Take Me 2 New York (Two World Firsts under the belt)

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New York City, USA – It all started with a seemingly innocent request for a holiday to New York, but never in her wildest dreams did Vasti Geldenhuys think it would take 10 765 kilometres of ocean rowing to get her there.

Vasti, a lawyer by trade, has always been the support structure of pioneering explorer, South African Riaan Manser who rose to prominence by completing three unparalleled world firsts; cycling the entire perimeter of the African continent, circumnavigation of Madagascar by single kayak and Iceland with handicapped partner by double kayak.


The couple, who met in Cape Town, South Africa in 1999 put their fourteen year relationship to the ultimate test when they set out to conquer two world firsts at once; Vasti is the first African woman to row across any ocean on the planet and together Riaan and Vasti became the first ever in history to row from mainland Africa to mainland North America. They departed from Agadir Morocco on 30 December 2013. With no support boat, no ablution facilities, no luxury. Just Riaan, Vasti, their combined determination and a seven meter rowing boat with their supplies.

Early in the expedition they were struck by the misfortune of capsizing in seven meter seas and amazingly while rowing more than 1800 kilometers from the nearest land. What was more unfortunate is that their satellite phone antenna had been damaged beyond repair. This meant no internet to obtain essential weather forecasts.


This journey has tested their resolve like no other, mentally and physically. From blistered hands, rowers claw and severed backsides to a case of severe food poisoning from a revengeful Dorado. It has been nothing short of torturous for 133 days out at sea. Despite all of this, Manser’s separation from the boat in the middle of the Atlantic Ocean was the closest the pair had come to real life tragedy. Further the 1,5 meters box of living space they had to share, not being big enough when arguments arose and fatigue and emotions boiled over. One thing that brought some sanity was the abundance of sea life, dolphins and 30 foot whales swimming alongside their boat to large sharks that frightfully swim up to their hands while trying to film underwater.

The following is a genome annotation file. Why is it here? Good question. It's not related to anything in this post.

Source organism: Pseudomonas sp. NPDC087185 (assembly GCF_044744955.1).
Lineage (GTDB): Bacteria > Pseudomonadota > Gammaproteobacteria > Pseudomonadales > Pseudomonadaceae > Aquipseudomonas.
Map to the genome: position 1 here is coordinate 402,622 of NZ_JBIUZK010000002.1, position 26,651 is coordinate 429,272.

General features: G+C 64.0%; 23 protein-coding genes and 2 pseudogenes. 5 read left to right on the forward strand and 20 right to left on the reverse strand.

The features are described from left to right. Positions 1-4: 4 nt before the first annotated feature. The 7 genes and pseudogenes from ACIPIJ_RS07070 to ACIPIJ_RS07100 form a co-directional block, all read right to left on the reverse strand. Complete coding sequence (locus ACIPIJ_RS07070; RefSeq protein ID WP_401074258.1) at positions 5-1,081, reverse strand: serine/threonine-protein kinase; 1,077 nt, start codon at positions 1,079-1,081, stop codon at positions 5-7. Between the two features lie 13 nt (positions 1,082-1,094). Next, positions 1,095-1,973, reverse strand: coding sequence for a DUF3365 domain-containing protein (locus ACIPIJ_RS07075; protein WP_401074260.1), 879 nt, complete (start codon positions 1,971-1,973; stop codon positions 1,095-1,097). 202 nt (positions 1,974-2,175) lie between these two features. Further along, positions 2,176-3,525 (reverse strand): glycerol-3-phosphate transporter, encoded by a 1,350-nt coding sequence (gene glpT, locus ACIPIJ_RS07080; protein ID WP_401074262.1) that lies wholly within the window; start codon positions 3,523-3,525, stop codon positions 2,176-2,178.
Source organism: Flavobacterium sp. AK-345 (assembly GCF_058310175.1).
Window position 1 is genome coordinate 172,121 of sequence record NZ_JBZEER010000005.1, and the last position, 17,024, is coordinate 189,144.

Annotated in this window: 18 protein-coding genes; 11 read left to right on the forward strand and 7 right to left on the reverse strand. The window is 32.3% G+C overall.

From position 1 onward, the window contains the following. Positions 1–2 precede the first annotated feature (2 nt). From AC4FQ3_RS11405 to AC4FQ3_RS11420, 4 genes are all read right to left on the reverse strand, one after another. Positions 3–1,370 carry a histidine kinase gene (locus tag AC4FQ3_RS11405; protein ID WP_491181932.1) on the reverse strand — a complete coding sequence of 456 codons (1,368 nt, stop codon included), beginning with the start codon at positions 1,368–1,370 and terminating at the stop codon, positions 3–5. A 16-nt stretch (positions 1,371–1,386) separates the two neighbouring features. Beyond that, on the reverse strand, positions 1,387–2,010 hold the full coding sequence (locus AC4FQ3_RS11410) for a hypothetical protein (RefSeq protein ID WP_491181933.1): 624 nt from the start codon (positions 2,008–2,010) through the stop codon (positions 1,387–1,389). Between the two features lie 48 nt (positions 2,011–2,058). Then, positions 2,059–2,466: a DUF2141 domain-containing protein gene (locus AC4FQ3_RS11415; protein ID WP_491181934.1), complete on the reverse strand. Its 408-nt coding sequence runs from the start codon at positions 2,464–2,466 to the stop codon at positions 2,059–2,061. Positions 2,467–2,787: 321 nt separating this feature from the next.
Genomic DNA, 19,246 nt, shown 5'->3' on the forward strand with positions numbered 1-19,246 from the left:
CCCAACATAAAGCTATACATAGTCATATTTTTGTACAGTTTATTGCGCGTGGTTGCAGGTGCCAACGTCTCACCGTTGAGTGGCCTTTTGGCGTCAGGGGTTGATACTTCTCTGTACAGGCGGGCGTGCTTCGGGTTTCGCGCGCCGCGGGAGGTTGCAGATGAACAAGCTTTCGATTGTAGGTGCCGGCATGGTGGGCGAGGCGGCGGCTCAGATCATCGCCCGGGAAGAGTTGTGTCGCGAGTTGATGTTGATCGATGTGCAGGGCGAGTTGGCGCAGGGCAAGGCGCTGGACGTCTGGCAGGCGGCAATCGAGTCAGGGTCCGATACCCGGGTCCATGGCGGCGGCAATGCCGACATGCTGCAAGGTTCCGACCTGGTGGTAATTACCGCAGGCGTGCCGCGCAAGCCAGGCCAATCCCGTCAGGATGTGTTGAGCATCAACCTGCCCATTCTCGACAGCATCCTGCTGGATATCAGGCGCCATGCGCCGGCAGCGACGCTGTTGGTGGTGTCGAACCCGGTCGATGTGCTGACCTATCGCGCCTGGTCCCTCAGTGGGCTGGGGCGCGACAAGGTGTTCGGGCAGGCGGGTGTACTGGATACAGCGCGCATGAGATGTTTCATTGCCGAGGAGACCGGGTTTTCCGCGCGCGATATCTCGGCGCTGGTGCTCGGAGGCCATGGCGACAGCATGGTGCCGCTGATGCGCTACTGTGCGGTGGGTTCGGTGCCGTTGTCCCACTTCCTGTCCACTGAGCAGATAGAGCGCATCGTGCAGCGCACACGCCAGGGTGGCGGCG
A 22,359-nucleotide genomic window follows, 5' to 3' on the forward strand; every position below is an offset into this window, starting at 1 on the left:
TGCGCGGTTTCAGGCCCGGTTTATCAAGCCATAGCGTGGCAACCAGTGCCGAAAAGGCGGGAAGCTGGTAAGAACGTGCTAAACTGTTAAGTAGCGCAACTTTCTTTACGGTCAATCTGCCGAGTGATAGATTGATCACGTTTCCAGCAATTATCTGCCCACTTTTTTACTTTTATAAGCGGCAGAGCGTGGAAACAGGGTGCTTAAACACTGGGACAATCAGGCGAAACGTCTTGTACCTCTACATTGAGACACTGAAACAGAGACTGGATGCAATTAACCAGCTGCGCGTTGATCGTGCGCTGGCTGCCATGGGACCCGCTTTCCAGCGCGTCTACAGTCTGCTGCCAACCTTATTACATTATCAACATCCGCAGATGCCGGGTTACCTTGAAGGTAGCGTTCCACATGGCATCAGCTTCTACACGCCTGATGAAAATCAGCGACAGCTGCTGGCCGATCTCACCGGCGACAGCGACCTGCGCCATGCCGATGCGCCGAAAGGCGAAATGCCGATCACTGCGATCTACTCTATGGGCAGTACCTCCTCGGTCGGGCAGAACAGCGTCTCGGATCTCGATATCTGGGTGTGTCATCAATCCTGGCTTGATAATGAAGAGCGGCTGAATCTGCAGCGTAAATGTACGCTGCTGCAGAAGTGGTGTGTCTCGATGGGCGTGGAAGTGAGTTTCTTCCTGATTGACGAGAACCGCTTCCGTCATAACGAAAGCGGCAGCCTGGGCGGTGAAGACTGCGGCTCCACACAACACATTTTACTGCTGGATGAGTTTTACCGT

But alas, the end is in sight, they can now almost taste victory and it comes with their arrival in New York City on 20 June 2014. What an amazing feeling it will be rowing up to the Statue of Liberty and into the history books, knowing they have done it, they have completed what critics called impossible.

Don’t miss out on this ending to this unparalleled modern day adventure; join us for Riaan and Vasti’s arrival and for the chance to hear their tales of perseverance and determination. Like Manser’s saying goes: “There’s an ocean between saying and doing.” In this case, nothing could be more literal.

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Take Me 2 New York (TM2NY – 22)

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If you believe you understand something because you did an exam about it, but have never experienced it, you don’t know what you’re talking about. We learnt that this week. So much we have read and researched about the so called dreaded Gulf Stream we believed we were ready for its power. We had no idea.

Simply put the Gulf Stream that begins in the Gulf of Mexico; way down South from where we are; is a phenomenon. It is a gigantic river that runs out in the open ocean. A river that at times is in flood and angry and sometimes a river quietly going about its business. I don’t have the figures at hand but I’ve read that billions of litres of water flow every second. We, on this 6.9m little rowing boat of ours, have discovered the gulf streams raw and unbridled power.

Our first day out of that infamous Haulsover inlet where we nearly sank the boat last week, meant rowing fist easterly direction. We needed to find this north flow of water as soon as was possible. Almost instantaneously we were forced; roughly 6 nautical miles offshore; from an easterly heading to a north easterly one. We rowed as hard as we could but had no control of our direction. The second came very soon after. We began rowing at a speed we had only dreamed of while crossing the Atlantic. Nearly averaging 5 knots (9 km/h). This speed, although welcoming was rightfully concerning as well. If the Gulf Stream could do with us as it wished, how would we cater for any contingency we may encounter?

And here is where this journey is again more so special. We have taken on something others have not ever dared in a rowing boat. Everyone had plenty advice and we although very appreciative, understood their terms of reference was from a Super yacht’s or Sport fishing boat’s perspective. Very very different!

Table Mountain to New York 4

The second day was even more surreal. As we began passing the West Palm Beach coast the current seemed to pick up pace. We were now rowing at an average of 6 knots with absolutely no wind assistance. This was unheard of. At one stage of the day Vasti and I put in a huge effort, the fastest speed we had ever rowed on flat water. 7.5 knots ( 14km/h). For a 1 ton boat to move at that speed, with only human power, something phenomenal has to be happening. That phenomenon is the Gulf Stream. As good as the stream can get so can it turn bad. The flow, where we are currently is due north and having an opposing wind into it, the sea will instantly become dangerous. Wind swell being pitched up by a five knot current will create waves 2 meters high and only a few second apart. Again, for a small craft such as ours, that will mean we will almost be permanently under water.